A 31-year-old male presented to the ER after falling from a 3-meter wall. He fell on his face and is complaining of face pain and body aches. He isn’t sure if he lost consciousness. GCS 15/15. Not much history was taken from the patient as he was in excruciating pain. Vitals HR: 105 bpm, RR: 19 bpm, BP: 106/59, Ox. Sat: 100%, Temp: 36.9.
This case is a kind of unusual. Having this amount of depression of the skull and showing almost no neurological abnormality is not happening very frequent.
We hope that you also recognized the air inside in the right image.
To learn more about how to read the CT scan, see the chapter below.
How to read head CT by Reza Akhavan
You may also see below infographic showing a mnemonic about reading head CT in the ED.
56 years old male known case of HTN, presented to ED with chest pain. The onset was 2 hours ago started gradually. It is a constant and worsening pain. Location: Anterior central chest epigastric. Radiating to Central back” middle of the back.” The character of the pain is heaviness and tightness. The degree at onset was 3 /10. The degree at maximum was 6 /10. The Exacerbating factor is leaning forward. The relieving factor is rest but not leaning forward, eating, antacids, oxygen, nitroglycerin, and morphine sulfate.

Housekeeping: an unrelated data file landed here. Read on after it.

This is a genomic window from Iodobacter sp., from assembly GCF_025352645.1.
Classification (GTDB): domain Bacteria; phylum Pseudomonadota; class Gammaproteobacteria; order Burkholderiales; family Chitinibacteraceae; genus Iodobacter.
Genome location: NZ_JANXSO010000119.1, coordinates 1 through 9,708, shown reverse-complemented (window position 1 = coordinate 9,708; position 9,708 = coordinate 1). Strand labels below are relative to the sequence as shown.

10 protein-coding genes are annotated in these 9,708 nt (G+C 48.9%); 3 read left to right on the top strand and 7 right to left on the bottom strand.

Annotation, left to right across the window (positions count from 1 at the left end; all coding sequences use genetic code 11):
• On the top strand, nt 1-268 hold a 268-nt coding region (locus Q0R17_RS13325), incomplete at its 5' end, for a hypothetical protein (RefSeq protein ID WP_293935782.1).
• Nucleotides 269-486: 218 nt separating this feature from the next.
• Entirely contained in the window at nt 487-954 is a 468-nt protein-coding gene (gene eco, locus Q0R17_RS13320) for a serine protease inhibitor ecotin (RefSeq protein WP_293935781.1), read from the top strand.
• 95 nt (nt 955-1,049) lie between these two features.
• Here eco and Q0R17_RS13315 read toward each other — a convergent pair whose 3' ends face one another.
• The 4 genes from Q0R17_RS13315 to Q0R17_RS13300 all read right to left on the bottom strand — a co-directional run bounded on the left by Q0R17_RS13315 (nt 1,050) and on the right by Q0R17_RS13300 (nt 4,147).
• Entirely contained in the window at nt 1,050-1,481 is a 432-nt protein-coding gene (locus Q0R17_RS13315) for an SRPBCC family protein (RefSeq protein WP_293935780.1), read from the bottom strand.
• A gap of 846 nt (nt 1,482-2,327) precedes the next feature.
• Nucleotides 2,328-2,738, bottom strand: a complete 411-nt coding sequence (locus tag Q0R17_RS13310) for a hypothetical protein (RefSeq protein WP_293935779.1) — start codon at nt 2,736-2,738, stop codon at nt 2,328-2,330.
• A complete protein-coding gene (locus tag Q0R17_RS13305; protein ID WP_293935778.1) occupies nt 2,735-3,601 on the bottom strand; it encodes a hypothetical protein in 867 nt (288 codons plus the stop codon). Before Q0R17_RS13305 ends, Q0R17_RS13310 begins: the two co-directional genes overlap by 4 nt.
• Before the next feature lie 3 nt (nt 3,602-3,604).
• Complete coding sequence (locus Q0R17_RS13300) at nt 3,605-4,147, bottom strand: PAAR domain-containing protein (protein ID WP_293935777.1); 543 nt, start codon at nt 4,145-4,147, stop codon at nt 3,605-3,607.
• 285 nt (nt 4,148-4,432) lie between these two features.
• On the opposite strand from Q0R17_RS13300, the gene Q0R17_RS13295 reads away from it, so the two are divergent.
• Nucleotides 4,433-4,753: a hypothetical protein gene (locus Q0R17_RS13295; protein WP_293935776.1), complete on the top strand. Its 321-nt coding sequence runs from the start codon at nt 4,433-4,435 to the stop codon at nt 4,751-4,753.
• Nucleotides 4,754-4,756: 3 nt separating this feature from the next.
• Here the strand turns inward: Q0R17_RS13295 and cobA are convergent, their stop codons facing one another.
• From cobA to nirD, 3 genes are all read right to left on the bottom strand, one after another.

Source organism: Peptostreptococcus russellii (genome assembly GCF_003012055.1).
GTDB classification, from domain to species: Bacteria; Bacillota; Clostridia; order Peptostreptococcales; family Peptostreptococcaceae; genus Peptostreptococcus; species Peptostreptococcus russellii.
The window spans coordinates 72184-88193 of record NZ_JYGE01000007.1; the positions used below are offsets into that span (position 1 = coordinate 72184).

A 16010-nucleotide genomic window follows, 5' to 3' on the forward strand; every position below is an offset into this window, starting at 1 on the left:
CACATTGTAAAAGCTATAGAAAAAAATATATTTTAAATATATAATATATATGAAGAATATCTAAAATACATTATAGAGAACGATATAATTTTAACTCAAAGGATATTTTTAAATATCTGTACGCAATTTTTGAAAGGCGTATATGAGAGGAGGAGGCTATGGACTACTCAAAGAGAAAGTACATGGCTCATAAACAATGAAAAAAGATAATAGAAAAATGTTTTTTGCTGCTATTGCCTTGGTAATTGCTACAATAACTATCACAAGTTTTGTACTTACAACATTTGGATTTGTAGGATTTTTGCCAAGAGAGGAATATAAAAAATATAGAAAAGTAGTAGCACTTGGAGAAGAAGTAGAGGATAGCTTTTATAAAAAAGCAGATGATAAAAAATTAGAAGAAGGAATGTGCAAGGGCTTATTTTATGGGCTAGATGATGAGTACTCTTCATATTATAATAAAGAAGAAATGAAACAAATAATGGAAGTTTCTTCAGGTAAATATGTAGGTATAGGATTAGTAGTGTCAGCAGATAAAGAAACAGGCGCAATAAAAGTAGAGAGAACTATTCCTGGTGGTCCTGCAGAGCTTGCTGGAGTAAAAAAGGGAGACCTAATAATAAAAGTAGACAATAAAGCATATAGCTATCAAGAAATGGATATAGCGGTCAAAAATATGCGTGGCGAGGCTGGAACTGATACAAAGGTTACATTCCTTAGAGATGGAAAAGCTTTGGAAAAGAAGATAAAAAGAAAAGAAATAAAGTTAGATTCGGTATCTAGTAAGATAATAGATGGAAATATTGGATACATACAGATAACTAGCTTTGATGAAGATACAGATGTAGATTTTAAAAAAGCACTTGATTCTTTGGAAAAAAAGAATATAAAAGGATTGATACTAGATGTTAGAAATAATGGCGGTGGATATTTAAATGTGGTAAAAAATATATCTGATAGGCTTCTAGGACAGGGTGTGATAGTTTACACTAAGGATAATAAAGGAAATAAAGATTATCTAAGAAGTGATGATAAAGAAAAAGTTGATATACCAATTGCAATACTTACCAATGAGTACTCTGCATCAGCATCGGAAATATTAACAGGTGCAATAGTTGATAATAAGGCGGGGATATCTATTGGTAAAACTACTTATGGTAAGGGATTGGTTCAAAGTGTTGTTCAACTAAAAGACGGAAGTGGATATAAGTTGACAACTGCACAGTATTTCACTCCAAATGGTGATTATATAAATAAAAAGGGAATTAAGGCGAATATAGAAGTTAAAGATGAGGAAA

Do you recognize the problem in the chest x-ray?
To learn about management, please read chapter below.
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In case you didn’t encounter a 6-year-old patient who swallowed a coin today!
In case you didn’t encounter acute altered mental status and right side weakness today!
In case you didn’t encounter an elderly with altered mental status today!
A 69-year-old male was brought to the ED by EMS because of altered mental status described by relatives. He hardly communicates and is not oriented. He has a motor weakness on the left upper and lower extremities 2 and 3 out of 5, respectively. BP: 183/88 mmHg. Other vitals are in normal range. CT scan image is given. What is next?
In case you didn’t encounter another trauma today!
You are working in a rural hospital. A 55-year-old female was brought to the ED by EMS. She was found at home, lying on the ground, in front of the stairs. She is vitally stable but unconscious (GCS: E1, V:2, M:3). You applied trauma surveys. After inline stabilization, you intubated the patient. The facility does not have a CT scan, and you order standard X-ray series for trauma including c-spine.
What are abnormal findings in this x-ray?
Facet dislocation? Unilateral or Bilateral?
In case you didn’t encounter a sudden severe headache today!
A 46-year-old female patient presented with severe headache. BP: 178/88 mmHg, HR: 103 bpm, RR: 22/min, T: 37, SpO2: 98% in room air. She has no history of disease. She is unconscious (GCS E1, V3, M4). No obvious lateralized motor deficit. Bedside gluco-check is normal. You intubated her to secure airway and send her to the CT (above image). What is your next action?